Some victims of last year's air show crash here in Nevada say they want to attend future air races even though that event was the worst air race accident in the U.S. in more than 50 years. But a lawyer for some victims says he's told his clients, "You are absolutely nuts." At the September show in Reno, 11 people died and about 70 more were injured when a souped-up World War II-era warbird crashed, sending shrapnel into the crowd. On Tuesday, the National Transportation Safety Board will hear from industry officials and others whether the safety of air shows and races can be improved. The board says there have been 152 accidents since 1986, including 75 fatal accidents. All those killed were performers except for the fatalities in Reno.

Tensions with Iran have jumped in the past week, with the US and Europe moving to hit Iranian oil revenue and Iran responding with new threats to assert control over the Straits of Hormuz. The prospect of a naval conflict has increased, but the bellicose rhetoric has more to do with economic than military maneuvers. The US and its allies want to squeeze Iran's economy, but Iran's moves have brought it new income as a result of higher oil prices. It's a high stakes game, with the danger of miscalculation on either side. An Iranian newspaper quotes a senior commander in Iran's Revolutionary Guard as saying that Tehran's leadership has decided to order the closure of the strategic Strait of Hormuz at the mouth of the Persian Gulf if the country's oil exports are blocked. Khorasan daily reported Sunday that Ali Ashraf Nouri says the strategic decision has been made by Iran's top authorities. Iranian politicians have made the threat in the past, but this is the strongest statement yet that a closure of the strait is official policy. The U.S. has recently enacted new sanctions targeting Iran's central bank and its ability to sell petroleum abroad over Tehran's nuclear program. Washington says Tehran is trying to develop weapons, while Iran denies the charges.

There are growing calls on Capitol Hill to cut off US military aid to Egypt, worth about $1.2 billion annually.  The State Department and Congress were angered over raids by Egyptian soldiers and police on the offices of several NGOs in Cairo, among them the National Democratic Institute and the International Republican Institute which were helping to monitor Egypt's parliamentary elections.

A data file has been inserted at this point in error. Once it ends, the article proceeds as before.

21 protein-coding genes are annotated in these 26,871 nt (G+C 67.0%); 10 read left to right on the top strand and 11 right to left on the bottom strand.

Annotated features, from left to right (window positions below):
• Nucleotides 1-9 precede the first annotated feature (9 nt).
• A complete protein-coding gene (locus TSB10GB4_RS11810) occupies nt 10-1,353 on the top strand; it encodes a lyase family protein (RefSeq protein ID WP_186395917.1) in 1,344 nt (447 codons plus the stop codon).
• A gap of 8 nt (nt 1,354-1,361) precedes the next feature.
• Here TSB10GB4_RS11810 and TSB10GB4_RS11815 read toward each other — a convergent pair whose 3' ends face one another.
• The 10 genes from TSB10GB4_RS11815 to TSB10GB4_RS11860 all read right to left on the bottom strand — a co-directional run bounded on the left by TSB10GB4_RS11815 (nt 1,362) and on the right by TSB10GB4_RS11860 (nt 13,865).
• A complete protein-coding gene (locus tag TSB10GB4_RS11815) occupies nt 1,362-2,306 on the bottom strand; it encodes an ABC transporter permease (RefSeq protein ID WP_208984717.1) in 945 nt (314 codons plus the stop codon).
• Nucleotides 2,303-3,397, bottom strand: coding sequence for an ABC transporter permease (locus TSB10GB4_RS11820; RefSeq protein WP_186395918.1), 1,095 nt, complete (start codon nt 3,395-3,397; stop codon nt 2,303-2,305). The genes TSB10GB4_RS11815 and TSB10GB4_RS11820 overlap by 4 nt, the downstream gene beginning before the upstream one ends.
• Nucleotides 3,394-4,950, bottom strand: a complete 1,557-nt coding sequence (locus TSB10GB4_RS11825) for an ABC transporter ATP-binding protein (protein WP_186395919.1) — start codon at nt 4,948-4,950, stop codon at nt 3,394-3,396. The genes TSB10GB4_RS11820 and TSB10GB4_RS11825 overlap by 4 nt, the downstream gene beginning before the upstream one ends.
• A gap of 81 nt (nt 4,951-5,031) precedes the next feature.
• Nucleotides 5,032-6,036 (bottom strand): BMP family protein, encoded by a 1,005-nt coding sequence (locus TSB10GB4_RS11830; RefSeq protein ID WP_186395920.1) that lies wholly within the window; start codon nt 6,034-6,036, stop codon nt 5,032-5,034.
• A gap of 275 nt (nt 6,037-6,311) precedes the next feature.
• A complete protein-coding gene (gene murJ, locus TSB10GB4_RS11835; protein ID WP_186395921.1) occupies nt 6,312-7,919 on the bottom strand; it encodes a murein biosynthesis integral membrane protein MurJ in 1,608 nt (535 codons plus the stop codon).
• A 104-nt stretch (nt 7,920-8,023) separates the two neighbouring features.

Sunday Morning News and Views, Part II

One minute for statements for thirty seconds for rebuttals is the fodder of sound bites and platform language, not debates. So the question is, have we had too many debates among the Republican candidates or no real debates at all? Has the American public's attention span slipped so far that substantive statements and responses are too long and too boring for us to pay attention to? Also, since when did the public service of political debates have commercial interruptions, or have these debates become reality television for political junkies?

Image has become so important that we "cast" our politicians, looking for hansom, thin, young, with beautiful or handsome spouse, cute children and the all white expensive smile. Studies show that Americans are so sold my marketing that they equate thin and beautiful or hansom to smarter, brighter and more able to accomplish things. Thanks to our media and our own gullibility, youth is better than age, aggression stronger than compromise, energy better than wisdom. How can we return to the society of centuries of history, where age was valued, speed was foolhardy and knowledge was power?

Language is an interesting thing. "Tough Decisions" are no longer have dilemmas that cause pain and loss to those making the decision, but only decisions that hurt the middle class and poor. Yet politicians talk of "tough decisions:" and "tough choices" without voting to impact their own pocket-book or standard of living. As we enter the all politics all the time year, we will see a barrage of e-mails, slogans, sound bites and claims reminiscent of George Orwell and 1984. People believe what they hear, over and over again, and the marketing instead of  thinking about what the words really mean. And as our vocabulary shrinks, Orwell's prophetic book becomes increasing true, because the only way to truly think and protect democracy is through a strong vocabulary. Can true democracy, as Thomas Jefferson envisioned it, survive?